Lesser toe problems

Last evidence check March 2011

Principal authors: Jim Barrie and Patrick Whatmough

Transfer of the long flexor tendon into the extensor expansion can rebalance a flexible claw or hammer toe. Like all tendon transfers it is only appropriate when deformity can be fully passively corrected at both interphalangeal and MTP joints (Blackburn type 1 toe).


A dorsal curved incision gives access to the PIPJ and MTPJ and to the extensor apparatus.  A short longitudinal plantar incision gives access to the flexor tendon for harvest. The digital neurovascular bundles are at risk during both harvest and passage fo the tendon.


If used for MTP stabilisation in a patient with a fixed PIPJ deformity, a PIPJ excision arthroplasty or fusion can be carried out by dividing or reflecting the extensor hood. Fixed hyperextension deformity at the MTPJ can be treated by the sequential release method described by Myerson (1990), Hossain (2002) and Boyer (2007). First the extensor tendons are released or Z-lengthened – make sure to release the short extensor. IF this does not correct the deformity the MTP capsule is released and then the collateral ligaments of the MTPJ. Most patients need a full release.

The flexor sheath is opened and the long flexor tendon is withdrawn as far as possible and divided distally. For a toe without valgus or varus deformity, the tendon is split longitudinally and passed round each side of the toe as close to the bone as possible to avoid damage to the neurovascular bundle. The toe is plantarflexed and the ends of the transferred tendon sutured to one another and to the extensor tendon.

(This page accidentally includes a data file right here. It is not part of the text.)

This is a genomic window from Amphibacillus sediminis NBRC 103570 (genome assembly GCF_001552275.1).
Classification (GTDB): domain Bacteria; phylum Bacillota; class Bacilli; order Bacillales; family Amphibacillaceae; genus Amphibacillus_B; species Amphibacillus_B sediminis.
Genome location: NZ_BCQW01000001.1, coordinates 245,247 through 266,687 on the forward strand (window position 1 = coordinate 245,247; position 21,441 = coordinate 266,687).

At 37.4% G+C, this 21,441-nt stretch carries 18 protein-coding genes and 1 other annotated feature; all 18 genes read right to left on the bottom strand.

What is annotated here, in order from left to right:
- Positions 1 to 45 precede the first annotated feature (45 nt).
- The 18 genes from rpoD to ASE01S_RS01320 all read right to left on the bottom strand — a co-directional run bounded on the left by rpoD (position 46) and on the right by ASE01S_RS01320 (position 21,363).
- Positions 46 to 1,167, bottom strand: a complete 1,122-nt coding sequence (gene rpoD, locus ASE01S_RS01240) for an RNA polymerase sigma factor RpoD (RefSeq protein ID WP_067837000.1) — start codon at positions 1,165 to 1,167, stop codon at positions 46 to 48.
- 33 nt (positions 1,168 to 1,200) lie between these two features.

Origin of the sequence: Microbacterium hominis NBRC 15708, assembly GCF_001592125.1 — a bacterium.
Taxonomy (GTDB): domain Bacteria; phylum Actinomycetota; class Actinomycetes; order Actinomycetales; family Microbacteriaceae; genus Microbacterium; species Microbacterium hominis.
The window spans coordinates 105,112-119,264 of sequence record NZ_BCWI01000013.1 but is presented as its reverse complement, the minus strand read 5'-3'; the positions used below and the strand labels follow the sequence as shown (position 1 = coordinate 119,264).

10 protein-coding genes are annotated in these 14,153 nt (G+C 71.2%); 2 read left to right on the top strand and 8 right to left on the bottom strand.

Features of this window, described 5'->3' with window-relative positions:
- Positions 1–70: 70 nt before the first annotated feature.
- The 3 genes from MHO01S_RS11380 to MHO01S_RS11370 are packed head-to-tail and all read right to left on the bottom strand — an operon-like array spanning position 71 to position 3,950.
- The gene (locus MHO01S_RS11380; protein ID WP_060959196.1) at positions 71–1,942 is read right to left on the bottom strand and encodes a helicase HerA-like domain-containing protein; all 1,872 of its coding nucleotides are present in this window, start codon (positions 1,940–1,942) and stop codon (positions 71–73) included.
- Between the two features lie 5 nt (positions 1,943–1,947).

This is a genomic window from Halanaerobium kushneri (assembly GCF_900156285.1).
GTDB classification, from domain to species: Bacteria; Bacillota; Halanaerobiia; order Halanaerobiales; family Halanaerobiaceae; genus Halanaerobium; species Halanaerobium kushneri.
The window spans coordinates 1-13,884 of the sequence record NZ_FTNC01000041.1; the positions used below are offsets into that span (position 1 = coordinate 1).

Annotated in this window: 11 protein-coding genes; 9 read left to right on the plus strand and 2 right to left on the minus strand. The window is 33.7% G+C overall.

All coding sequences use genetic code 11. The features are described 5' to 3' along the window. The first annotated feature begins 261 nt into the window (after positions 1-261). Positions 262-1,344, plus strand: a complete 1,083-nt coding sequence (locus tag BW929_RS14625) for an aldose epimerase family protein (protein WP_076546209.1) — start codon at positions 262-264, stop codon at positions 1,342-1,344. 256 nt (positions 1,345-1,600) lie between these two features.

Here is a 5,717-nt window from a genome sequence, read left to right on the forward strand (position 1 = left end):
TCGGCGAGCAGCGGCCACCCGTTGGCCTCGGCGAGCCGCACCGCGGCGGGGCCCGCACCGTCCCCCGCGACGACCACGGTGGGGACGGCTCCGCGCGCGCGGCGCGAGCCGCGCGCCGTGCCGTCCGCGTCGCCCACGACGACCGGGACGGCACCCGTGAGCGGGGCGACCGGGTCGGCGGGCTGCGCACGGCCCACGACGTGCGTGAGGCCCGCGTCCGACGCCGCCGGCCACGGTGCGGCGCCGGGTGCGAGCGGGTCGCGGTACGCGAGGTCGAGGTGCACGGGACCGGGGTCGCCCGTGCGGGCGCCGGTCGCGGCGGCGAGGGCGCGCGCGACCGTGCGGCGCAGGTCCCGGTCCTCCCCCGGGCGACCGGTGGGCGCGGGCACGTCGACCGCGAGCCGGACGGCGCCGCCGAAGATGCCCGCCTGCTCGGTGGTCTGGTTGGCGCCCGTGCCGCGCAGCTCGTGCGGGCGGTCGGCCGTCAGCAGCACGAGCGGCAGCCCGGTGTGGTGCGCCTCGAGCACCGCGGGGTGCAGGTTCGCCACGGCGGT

Patients can walk on the toe with minimal protection. The toe can be gently mobilised after a few weeks – no data is available on different post-op regimes.


Transfer of the long flexor tendon into the extensor expansion (FET) can rebalance a flexible claw or hammer toe.

In both Barbari (1984) and Ozdolop (2006) series most patients got good correction of deformity with careful patient selection. Boyer and deOrio (2007) used the technique for both flexible and fixed deformity of the PIPJ, but added PIPJ in the 2/3 of patients with fixed deformities. Results were similar in both groups with a mean modified AOFAS score of 73/85 and 72% satisfied. However, 1/3 complained of stiffness, 1/3 of residual or recurrent deformity and nearly 50% of calluses. Bouche described FET in association with plantar plate repair and (Boyer) Weil osteotomy. Most patients got a good result but the incidence of floating toes was 5/15.

Garcia-Gonzalez (2009) compared transfer of the FDL and FDS tendons in a finite-element model; there was little difference in the correction achieved or the stresses in the resultant model.